A Pennsylvania man who questioned an off-duty state police officer about parking a pick-up truck in the fire lane of a grocery store ended up having cops follow him home, beating him up and arresting him on disorderly conduct charges.

Ron Doyle was also charged with DUI, but he said he didn’t drink until after he got home from the store. His blood-alcohol content level was .108, which is above the legal limit of .08.

Ron Doyle (Photo by Markell DeLoatch/Public Opinion)

Police say he was belligerent, insulting and took an “aggressive stance” when he opened the door.

He said they were the aggressive ones, kicking his door in when he did not open it immediately. He said they also tackled him to the floor where he ended up with several cuts to his face.

The truth may lie in a dispatch tape because Doyle dialed 911 after he saw three state police cars pull in front of his duplex. He kept an open phone line with the dispatcher during the entire exchange with police, according to the Chambersburg Public Opinion.

But Franklin County is refusing to release that tape because “the public interest in disclosure does not outweigh the interest in nondisclosure.”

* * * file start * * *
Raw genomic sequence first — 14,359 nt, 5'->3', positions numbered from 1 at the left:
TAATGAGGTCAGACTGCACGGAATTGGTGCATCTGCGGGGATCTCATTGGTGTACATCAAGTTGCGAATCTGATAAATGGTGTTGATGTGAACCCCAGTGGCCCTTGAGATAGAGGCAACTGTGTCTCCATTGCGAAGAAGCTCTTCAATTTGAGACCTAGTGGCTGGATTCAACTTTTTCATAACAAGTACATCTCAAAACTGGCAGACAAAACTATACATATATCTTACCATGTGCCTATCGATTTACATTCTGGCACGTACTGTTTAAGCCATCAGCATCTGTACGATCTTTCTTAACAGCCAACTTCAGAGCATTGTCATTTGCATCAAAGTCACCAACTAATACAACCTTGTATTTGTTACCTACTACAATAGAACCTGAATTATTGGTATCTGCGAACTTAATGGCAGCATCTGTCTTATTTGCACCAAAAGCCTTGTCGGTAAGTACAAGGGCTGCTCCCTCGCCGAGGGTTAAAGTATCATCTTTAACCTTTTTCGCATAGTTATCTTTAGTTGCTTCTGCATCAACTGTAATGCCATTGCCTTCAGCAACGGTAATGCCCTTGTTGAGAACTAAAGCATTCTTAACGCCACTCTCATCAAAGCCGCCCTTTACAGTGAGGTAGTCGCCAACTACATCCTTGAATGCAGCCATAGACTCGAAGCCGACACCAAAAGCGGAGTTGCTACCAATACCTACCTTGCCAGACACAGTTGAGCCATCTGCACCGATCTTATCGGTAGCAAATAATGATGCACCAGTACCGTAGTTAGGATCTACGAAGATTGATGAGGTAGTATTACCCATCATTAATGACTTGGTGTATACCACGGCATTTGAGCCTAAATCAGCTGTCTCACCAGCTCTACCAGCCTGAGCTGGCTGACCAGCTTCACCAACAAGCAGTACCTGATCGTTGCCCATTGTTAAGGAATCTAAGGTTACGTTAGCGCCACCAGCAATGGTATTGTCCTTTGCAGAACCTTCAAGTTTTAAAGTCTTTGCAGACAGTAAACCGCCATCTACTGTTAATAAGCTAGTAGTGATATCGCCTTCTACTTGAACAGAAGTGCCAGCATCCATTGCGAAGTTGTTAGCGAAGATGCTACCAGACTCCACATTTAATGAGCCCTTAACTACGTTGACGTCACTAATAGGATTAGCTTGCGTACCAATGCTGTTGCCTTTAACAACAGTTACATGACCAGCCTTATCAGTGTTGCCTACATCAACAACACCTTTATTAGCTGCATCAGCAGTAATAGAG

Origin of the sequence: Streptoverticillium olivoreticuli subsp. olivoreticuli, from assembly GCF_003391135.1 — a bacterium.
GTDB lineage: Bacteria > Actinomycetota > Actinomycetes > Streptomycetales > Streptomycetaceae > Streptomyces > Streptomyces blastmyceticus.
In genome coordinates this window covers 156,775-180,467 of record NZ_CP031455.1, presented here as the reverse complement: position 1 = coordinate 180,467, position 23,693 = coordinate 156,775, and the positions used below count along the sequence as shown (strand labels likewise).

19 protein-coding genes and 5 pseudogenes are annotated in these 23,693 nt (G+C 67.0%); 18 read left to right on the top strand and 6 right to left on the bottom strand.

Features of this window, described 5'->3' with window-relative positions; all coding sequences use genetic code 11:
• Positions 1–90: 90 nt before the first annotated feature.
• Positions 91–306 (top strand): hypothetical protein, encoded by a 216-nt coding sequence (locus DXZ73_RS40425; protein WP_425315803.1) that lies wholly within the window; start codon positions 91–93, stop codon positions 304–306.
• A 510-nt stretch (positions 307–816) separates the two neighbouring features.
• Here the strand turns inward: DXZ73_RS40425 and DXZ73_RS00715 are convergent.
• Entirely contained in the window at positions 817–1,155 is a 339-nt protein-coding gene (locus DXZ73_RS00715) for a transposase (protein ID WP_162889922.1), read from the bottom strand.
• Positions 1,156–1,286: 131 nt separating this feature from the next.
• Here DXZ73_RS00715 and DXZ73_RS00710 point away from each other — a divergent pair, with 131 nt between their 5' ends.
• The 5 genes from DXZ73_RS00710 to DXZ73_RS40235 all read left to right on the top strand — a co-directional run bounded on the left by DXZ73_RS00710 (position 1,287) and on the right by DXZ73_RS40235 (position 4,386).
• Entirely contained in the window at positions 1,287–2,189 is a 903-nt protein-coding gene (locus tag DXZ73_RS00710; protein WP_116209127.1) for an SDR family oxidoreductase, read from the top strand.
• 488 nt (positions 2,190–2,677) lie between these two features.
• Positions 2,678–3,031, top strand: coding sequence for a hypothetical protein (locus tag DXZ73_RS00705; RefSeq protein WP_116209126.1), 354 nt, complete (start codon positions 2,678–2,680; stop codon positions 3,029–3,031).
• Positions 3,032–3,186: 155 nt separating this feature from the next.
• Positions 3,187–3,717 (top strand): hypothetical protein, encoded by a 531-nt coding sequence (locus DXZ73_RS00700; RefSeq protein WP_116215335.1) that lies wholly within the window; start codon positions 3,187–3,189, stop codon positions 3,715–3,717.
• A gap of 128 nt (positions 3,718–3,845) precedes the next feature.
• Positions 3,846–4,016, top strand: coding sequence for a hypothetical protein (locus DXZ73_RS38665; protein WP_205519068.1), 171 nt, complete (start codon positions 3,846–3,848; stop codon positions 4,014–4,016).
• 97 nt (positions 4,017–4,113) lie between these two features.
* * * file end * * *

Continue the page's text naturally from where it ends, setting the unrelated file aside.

In other words, the county is covering up for the state police officers, which is not surprising.

Hopefully, they get sued for withholding public records.

The police side of the story has already been contradicted by a pair of witnesses who observed the initial interaction in front of a local grocery store.

Jeremiah Snyder told Public Opinion Monday that narrative did not fit with what he saw as he and his wife walked out of Giant the afternoon of Jan. 10.

He said Doyle walked up to a truck parked in the fire lane, knocked on the truck’s window and said something to the man sitting in the driver’s seat about being parked in the fire lane.

He said the man flashed a badge and told Doyle the badge gave him the right to park there.

“My wife and I looked at each other, but kept walking,” he said.

He said Doyle did not appear to be drunk, “in any way, shape or form.”

He said he also did not hear Doyle swear or even raise his voice at the trooper during the encounter.

Doyle is a retired U.S. Marine who has worked as a civilian police officer on military bases. His preliminary hearing on the matter was postponed until Feb. 2.